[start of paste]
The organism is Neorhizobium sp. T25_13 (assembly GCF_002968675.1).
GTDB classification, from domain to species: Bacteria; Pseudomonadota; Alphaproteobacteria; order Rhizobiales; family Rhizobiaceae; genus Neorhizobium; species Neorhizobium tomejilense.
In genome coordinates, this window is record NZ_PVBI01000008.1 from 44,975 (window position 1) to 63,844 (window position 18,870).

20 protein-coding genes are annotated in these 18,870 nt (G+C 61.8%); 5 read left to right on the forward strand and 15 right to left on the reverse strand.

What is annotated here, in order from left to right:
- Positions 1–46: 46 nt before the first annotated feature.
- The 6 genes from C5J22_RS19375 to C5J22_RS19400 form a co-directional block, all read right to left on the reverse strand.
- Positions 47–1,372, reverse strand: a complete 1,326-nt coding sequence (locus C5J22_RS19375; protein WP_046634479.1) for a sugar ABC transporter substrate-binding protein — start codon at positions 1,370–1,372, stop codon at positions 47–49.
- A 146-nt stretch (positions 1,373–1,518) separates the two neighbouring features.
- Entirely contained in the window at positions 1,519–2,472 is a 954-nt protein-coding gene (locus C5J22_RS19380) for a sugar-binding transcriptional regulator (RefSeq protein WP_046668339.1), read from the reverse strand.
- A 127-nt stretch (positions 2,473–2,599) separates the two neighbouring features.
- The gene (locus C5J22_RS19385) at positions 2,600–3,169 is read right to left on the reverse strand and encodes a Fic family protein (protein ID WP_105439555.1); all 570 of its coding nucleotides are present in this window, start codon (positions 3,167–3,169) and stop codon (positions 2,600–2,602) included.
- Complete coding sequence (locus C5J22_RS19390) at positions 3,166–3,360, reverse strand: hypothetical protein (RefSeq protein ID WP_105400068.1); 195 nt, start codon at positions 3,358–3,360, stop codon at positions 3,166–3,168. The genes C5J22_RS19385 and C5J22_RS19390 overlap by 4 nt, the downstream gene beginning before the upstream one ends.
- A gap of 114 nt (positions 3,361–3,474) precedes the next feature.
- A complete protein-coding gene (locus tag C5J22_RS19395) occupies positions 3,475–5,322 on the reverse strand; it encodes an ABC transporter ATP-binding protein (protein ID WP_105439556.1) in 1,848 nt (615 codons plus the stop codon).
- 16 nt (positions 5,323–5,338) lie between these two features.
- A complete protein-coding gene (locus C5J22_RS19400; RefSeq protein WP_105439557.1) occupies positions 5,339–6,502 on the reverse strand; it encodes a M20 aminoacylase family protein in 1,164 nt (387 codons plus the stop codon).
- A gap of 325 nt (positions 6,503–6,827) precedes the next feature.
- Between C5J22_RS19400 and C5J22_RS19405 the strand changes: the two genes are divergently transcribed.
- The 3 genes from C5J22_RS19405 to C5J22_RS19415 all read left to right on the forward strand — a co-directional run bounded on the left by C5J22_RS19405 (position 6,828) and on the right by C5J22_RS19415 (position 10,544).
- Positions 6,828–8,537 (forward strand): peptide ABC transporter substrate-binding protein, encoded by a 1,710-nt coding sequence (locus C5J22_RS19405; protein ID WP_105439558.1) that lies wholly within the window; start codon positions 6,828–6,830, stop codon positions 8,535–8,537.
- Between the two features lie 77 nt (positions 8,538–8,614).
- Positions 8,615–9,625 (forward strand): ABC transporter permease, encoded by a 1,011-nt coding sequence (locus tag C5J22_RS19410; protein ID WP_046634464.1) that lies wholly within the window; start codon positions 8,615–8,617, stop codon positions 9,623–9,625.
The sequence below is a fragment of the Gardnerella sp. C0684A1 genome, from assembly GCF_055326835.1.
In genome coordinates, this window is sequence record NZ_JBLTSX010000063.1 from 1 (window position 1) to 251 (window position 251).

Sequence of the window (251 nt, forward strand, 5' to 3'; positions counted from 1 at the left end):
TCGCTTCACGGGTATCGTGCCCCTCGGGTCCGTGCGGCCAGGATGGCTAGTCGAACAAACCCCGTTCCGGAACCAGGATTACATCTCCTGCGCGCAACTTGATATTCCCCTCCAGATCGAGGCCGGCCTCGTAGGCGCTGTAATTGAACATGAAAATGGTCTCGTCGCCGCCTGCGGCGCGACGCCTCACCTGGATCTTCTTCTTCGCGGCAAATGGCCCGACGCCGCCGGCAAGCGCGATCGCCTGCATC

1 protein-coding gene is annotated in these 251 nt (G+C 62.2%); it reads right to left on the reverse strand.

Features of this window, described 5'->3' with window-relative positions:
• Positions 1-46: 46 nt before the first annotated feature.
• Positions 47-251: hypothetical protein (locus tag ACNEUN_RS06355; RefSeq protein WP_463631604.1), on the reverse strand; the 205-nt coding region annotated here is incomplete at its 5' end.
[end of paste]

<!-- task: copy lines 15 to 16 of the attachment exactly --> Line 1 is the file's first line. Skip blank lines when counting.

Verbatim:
- A complete protein-coding gene (locus tag C5J22_RS19395) occupies positions 3,475–5,322 on the reverse strand; it encodes an ABC transporter ATP-binding protein (protein ID WP_105439556.1) in 1,848 nt (615 codons plus the stop codon).
- 16 nt (positions 5,323–5,338) lie between these two features.